A golf course takes up an enormous amount of space, but the anger this creates among paid-up protectors of the countryside is nothing to the rage it can provoke in a ropey golfer. Golf is not the only pastime in which the object is to hit a small, distant target with accuracy. In rifle shooting, the central ring is around fifty yards away; in archery, it is about one hundred yards to the target – from where the archer stands, it looks no bigger than the head of a drawing pin held at arm’s length. But the distances in golf are greater, and on the vast courses that conservationists think are eyesores, the targets are often not visible at all. Even on the humdrum course which remains the venue for next year’s Ryder Cup – the Belfry was developed on the fringes of Birmingham, in fields where Golden Wonder grew potatoes for their crisps – the pros will often have to clobber the ball close to three hundred yards to be in with a chance. There is no hope for the second-drawer golfer: most players try to buy distance, and golf shops sell longer clubs with graphite shafts and large titanium faces which come with a promise to add a few yards off the tee. Some golfers go further still. Alan Shepard, overlooked for the original Moonshot, commanded Apollo 14 and became the first golfer to play in outer space. After three hours on the Moon, Shepard had collected all the samples of rock and soil he needed; he decided to make the most of weak lunar gravity. In front of the TV cameras, he attached the sawn-off head of a six-iron to the handle of his sample collector and formed a makeshift club. Shepard dropped a golf ball in the Moon dust and took a short, deft swing that sent it into the firmament. ‘Beautiful,’ he crowed to colleagues in mission control: ‘there it goes! Miles and miles and miles.’
Shepard had a golfer’s knack for exaggeration; on the Moon, gravity has only a sixth of its force on Earth, but even with this advantage his ball went no more than two hundred yards – on Earth, his stroke would have been a thirty-yard foozle. Embroidered stories and far-fetched claims play a part in the journeyman’s game. In Tom Coyne’s sharp first novel, the narrator’s down-in-the-mouth father depends on tall tales to keep in with the better players. The father, James Price, is a cautious, trustworthy accountant working in a small town in Delaware, but the lies he tells when it comes to his golf handicap are brazen. For Price, a round of golf will always be a losing battle of muffed drives and stifled putts, yet his obsession with the game goes unchecked. In his office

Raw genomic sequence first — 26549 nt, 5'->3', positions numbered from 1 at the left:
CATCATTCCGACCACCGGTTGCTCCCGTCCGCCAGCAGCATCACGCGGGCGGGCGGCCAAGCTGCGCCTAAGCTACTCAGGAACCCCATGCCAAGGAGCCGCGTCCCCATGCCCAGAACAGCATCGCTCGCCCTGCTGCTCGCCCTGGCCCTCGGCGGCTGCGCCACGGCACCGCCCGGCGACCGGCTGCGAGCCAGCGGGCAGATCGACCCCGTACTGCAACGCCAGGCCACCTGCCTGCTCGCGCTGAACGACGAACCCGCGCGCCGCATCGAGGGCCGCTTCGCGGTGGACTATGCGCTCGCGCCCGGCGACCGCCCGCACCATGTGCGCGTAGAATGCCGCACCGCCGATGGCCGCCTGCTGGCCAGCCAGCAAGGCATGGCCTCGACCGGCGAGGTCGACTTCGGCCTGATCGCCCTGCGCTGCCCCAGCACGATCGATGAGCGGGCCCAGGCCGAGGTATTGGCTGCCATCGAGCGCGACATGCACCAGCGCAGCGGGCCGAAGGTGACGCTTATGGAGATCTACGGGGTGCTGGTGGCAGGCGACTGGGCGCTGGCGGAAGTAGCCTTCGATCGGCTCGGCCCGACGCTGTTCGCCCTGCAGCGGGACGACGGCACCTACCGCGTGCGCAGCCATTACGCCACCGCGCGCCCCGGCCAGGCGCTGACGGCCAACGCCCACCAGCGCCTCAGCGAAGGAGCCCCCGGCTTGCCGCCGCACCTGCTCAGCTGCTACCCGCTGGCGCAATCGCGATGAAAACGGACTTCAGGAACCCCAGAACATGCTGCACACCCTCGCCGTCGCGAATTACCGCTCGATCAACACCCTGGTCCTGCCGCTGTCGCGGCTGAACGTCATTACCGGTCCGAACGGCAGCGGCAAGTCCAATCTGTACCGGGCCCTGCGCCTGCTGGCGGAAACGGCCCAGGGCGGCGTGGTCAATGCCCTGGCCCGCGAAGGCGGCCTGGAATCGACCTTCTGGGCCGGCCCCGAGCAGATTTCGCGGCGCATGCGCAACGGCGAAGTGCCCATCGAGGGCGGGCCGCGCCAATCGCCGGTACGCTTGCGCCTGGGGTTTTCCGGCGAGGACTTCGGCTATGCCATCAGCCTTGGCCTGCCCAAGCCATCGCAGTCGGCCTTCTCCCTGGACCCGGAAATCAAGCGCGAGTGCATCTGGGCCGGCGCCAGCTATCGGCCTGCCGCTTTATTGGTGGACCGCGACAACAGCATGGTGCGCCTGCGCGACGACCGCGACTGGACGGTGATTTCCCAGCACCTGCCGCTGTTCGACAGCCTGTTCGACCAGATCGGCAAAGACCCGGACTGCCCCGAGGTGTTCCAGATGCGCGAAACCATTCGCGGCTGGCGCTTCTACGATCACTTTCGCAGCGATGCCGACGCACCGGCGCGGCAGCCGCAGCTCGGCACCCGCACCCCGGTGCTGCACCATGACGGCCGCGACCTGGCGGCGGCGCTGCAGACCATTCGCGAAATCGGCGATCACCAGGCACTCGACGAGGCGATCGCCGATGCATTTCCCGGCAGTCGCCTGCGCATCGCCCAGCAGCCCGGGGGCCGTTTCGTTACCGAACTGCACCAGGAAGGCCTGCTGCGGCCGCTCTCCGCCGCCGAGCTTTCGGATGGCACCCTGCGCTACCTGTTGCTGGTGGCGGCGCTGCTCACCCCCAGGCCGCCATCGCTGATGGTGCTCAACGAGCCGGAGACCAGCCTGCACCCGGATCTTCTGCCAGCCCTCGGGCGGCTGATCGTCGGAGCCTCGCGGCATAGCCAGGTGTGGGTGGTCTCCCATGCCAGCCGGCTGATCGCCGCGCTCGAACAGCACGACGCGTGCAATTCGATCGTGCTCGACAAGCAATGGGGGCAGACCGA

the shelves were filled with books . . . There were history and horticulture books mixed amid all the green spines – golf instructional books, golf meditation books, golf books by doctors, golf quote books, golf joke books, golf coffee-table books, even a golf cookbook called Living on Greens. There were thin golf novels about sage Scottish caddies and miraculous, redemptive rounds.
A Gentleman’s Game is a more convincing golf novel. The genre doesn’t promise much and Coyne can’t avoid all the constraints it imposes: the novel takes us lengthily through rounds of golf that upset expectations more often than seems plausible. The ups and downs out on the course can be dull; there are too many crunch moments and the anticipation feels contrived. But Coyne’s prose is rarely inert; his characters are drawn with precision and he has a good ear for the anxieties of settled, middle-class life.
Price becomes a member of Fox Chase, a swanky club that is concealed from public view: ‘the hidden gem of the golfing world, a club where men waited ten years for the chance to mortgage their homes to pay the initiation fee, and did it with a smile’. He soon feels out of place, blackballed by the snobs on the course – ‘here comes Jim with his clubs tied to one of those squeaky pull-cart contraptions they use at the municipal courses. Mr Parker asked him if he was playing golf or driving a rickshaw’ – and by their perfumed wives in the clubhouse; self-satisfied conversations at the club revolve around Ivy League schools and the choice of Scotch on Concorde. Price is appalled by the smugness of this moneyed crowd and keeps to himself. Timmy Price inherits his father’s indignation, but not his golf swing. Timmy is an 11-year-old beanpole and a natural at golf, a one-off who swiftly becomes a curiosity at the club: ‘I launched ball after ball out of the shadows. A sweep of air pulling my shoulders, the hum of iron tearing soil in my hands, the hollow click of steel smashing into Surlyn that made a white-haired woman oooh, made her leather-skinned husband whistle.’ Timmy is invited to join other precocious golfers at a training camp in North Carolina which hothouses talented kids. He is chary of the cost for his parents – ‘the price was more than my father had planned to spend on our entire family vacation’ – but they put money down on the nail, determined that he should go.